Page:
2012 Subaru Impreza Overview Edmunds experts have compiled a robust series of ratings and reviews for the 2012 Subaru Impreza and all model years in our database. Our rich content includes expert reviews and recommendations for the 2012 Impreza featuring deep dives into trim levels and features, performance, mpg, safety, interior, and driving. Edmunds also offers expert ratings, road test and performance data, long-term road tests, first-drive reviews, video reviews and more.
Our Review Process This review was written by a member of Edmunds' editorial team of expert car reviewers. Our team drives every car you can buy. We put the vehicles through rigorous testing, evaluating how they drive and comparing them in detail to their competitors.
We're also regular people like you, so we pay attention to all the different ways people use their cars every day. We want to know if there's enough room for our families and our weekend gear and whether or not our favorite drink fits in the cupholder. Our editors want to help you make the best decision on a car that fits your life.
Consumer ratings and reviews are also available for the 2012 Subaru Impreza and all its trim types. Overall, Edmunds users rate the 2012 Impreza 3.8 on a scale of 1 to 5 stars. Edmunds consumer reviews allow users to sift through aggregated consumer reviews to understand what other drivers are saying about any vehicle in our database. Detailed rating breakdowns (including performance, comfort, value, interior, exterior design, build quality, and reliability) are available as well to provide shoppers with a comprehensive understanding of why customers like the 2012 Impreza.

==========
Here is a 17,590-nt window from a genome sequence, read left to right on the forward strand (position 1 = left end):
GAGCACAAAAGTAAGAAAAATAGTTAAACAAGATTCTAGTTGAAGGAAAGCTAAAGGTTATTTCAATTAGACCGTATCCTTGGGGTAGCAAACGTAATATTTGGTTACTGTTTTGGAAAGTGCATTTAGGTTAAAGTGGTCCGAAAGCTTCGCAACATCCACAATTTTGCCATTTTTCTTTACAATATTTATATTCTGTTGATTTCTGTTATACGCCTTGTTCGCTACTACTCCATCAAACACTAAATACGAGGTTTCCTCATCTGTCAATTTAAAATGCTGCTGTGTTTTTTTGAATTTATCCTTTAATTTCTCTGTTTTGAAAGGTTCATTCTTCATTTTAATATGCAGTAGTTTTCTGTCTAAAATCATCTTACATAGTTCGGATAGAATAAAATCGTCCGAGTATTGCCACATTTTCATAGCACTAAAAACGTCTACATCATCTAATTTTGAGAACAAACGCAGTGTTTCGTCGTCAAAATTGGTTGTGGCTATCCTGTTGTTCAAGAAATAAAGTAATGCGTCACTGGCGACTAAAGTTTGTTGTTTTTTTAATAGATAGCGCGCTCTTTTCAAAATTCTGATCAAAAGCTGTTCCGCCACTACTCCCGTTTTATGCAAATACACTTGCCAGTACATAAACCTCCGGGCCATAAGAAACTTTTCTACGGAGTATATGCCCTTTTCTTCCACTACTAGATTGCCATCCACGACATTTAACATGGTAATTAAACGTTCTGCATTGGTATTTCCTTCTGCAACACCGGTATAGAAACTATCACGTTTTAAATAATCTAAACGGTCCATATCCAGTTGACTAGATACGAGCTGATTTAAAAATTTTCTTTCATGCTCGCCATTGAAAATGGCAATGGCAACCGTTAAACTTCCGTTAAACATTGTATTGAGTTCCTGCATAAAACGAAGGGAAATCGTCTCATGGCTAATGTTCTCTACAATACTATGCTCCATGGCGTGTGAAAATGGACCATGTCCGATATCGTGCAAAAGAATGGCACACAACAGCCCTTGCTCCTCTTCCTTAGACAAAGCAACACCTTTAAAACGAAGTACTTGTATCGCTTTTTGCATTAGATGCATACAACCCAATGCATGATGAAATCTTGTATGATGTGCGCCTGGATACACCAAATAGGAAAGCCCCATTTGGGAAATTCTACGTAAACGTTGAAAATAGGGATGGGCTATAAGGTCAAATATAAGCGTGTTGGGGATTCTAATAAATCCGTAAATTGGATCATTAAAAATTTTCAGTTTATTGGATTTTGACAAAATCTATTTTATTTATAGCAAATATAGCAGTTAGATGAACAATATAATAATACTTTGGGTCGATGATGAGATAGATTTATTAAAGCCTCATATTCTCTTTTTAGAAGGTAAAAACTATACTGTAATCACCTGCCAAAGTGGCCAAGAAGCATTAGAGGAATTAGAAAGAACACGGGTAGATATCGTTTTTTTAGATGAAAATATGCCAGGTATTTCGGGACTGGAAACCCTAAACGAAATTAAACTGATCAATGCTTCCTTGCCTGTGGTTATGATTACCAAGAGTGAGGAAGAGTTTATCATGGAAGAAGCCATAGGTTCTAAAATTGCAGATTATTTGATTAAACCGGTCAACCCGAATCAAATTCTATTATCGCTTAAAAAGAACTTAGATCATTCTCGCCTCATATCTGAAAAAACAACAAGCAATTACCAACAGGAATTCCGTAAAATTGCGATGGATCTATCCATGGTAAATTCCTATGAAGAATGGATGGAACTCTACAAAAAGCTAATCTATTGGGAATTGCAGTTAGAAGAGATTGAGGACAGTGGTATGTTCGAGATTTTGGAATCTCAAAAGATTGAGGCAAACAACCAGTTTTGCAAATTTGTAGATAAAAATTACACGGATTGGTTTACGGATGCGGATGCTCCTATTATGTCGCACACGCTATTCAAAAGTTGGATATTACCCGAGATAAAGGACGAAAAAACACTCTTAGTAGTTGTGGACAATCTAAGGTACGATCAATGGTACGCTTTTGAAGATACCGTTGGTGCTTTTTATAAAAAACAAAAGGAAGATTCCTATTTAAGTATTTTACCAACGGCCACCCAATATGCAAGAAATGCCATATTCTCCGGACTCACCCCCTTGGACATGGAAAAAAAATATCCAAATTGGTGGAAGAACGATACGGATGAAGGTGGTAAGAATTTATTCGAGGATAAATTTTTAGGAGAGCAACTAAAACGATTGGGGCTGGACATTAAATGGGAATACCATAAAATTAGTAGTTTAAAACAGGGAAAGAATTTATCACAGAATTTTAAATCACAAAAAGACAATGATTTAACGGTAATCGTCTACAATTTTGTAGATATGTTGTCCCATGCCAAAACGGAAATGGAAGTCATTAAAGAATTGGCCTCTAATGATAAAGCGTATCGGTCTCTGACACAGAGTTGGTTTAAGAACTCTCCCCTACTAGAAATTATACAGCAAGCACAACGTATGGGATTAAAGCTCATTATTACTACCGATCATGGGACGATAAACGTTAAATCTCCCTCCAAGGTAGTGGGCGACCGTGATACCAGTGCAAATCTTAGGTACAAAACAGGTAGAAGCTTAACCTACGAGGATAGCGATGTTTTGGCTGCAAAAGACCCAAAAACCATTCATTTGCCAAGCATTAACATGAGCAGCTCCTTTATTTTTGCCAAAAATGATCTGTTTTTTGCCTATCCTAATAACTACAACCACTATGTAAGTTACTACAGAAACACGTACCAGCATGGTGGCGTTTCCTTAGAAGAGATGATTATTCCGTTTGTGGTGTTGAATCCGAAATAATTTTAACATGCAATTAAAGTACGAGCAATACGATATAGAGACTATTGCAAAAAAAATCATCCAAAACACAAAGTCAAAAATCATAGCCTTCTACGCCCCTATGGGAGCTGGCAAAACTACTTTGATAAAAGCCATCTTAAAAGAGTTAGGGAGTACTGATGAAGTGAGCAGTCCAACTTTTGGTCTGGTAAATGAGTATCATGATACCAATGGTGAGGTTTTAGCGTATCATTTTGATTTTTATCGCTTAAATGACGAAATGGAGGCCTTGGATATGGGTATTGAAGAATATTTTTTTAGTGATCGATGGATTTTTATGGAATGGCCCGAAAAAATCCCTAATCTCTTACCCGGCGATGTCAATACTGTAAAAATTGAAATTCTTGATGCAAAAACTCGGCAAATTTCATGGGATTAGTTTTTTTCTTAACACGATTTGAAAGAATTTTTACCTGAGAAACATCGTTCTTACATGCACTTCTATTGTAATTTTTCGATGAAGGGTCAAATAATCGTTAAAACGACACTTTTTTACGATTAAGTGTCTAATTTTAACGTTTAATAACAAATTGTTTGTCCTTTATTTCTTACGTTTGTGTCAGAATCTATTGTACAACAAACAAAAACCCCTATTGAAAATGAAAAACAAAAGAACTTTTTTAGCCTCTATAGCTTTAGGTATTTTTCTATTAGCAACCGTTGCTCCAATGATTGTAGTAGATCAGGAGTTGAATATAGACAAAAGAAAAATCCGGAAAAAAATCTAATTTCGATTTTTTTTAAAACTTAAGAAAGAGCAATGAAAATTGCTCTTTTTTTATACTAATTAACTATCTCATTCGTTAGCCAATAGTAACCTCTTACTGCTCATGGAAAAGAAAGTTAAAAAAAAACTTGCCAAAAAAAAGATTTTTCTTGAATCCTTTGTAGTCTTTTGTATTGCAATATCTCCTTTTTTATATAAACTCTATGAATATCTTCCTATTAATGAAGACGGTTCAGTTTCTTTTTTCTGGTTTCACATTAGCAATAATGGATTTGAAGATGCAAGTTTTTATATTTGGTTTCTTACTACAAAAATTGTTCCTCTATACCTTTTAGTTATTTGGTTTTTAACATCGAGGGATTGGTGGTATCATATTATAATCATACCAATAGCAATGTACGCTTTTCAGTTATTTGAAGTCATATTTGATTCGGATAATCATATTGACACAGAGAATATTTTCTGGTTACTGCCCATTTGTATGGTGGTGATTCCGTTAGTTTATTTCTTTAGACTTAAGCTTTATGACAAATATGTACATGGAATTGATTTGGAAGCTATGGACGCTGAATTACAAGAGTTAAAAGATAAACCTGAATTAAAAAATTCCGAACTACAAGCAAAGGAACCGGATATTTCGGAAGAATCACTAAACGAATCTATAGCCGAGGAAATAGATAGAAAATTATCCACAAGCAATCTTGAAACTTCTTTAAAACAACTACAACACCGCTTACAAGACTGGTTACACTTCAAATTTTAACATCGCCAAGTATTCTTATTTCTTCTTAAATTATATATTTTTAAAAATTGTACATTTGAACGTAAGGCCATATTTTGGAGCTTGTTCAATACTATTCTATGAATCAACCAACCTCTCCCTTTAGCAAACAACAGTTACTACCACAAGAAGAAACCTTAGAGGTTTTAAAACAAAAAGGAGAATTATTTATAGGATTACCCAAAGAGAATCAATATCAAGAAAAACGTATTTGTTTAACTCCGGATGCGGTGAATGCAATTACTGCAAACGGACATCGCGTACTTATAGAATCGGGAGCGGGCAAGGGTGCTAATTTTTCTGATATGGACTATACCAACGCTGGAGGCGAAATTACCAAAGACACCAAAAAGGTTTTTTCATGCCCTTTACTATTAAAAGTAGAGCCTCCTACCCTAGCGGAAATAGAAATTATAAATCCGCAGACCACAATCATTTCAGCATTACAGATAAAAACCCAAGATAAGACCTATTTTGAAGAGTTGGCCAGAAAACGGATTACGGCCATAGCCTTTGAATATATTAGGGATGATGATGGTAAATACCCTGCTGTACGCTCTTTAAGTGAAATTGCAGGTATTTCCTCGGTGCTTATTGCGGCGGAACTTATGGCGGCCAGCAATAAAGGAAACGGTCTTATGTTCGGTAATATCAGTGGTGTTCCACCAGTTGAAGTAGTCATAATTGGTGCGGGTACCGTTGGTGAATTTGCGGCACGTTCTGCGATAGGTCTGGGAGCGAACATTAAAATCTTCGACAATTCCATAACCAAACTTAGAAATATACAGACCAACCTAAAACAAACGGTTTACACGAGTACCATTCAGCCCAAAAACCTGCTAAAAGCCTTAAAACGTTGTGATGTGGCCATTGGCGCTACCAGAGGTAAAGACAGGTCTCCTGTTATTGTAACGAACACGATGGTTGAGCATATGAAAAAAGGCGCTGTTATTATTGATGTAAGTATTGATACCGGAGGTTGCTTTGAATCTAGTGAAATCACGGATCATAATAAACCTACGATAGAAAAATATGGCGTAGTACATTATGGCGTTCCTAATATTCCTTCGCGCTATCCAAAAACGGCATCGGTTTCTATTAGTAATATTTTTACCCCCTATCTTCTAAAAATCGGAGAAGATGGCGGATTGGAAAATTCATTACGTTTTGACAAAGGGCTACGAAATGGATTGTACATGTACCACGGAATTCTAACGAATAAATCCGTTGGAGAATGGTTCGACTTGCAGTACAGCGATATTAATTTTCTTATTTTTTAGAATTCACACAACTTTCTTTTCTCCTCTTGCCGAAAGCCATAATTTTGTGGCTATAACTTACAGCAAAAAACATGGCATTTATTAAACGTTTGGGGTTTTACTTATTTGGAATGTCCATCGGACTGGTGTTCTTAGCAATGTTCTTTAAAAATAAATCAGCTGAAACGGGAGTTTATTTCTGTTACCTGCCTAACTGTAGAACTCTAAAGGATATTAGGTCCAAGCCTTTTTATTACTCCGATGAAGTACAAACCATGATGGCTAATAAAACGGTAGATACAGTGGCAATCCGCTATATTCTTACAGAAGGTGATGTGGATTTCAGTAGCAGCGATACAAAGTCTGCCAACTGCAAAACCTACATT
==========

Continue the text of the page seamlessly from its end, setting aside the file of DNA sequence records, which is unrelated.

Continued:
Review I purchased the Impreza Sport Premium two months ago and have put almost 2K miles on it . In general I am very pleased with the Impreza. The styling is far better than for past Impreza models. The interior is roomy and comfortable.Visability is excellent. It drives and handles very well, almost sport like. Gas mileage has been just about what is advertised. I am getting 30 MPG for a mix of highway and city driving. Now all that being said there are a few things about this vehicle that I am not that impressed with. First is the amount of road and tire noise. It is downright loud on some road surfaces. There is also a delay in shifting from reverse to drive.
Edmunds Value Edmunds has deep data on over 6 million new, used, and certified pre-owned vehicles, including rich, trim-level features and specs information like: MSRP, average price paid, warranty information (basic, drivetrain, and maintenance), features (upholstery, bluetooth, navigation, heated seating, cooled seating, cruise control, parking assistance, keyless ignition, satellite radio, folding rears seats ,run flat tires, wheel type, tire size, wheel tire, sunroof, etc.), vehicle specifications (engine cylinder count, drivetrain, engine power, engine torque, engine displacement, transmission), fuel economy (city, highway, combined, fuel capacity, range), vehicle dimensions (length, width, seating capacity, cargo space), car safety, true cost to own. Edmunds also provides tools to allow shopper to compare vehicles to similar models of their choosing by warranty, interior features, exterior features, specifications, fuel economy, vehicle dimensions, consumer rating, edmunds rating, and color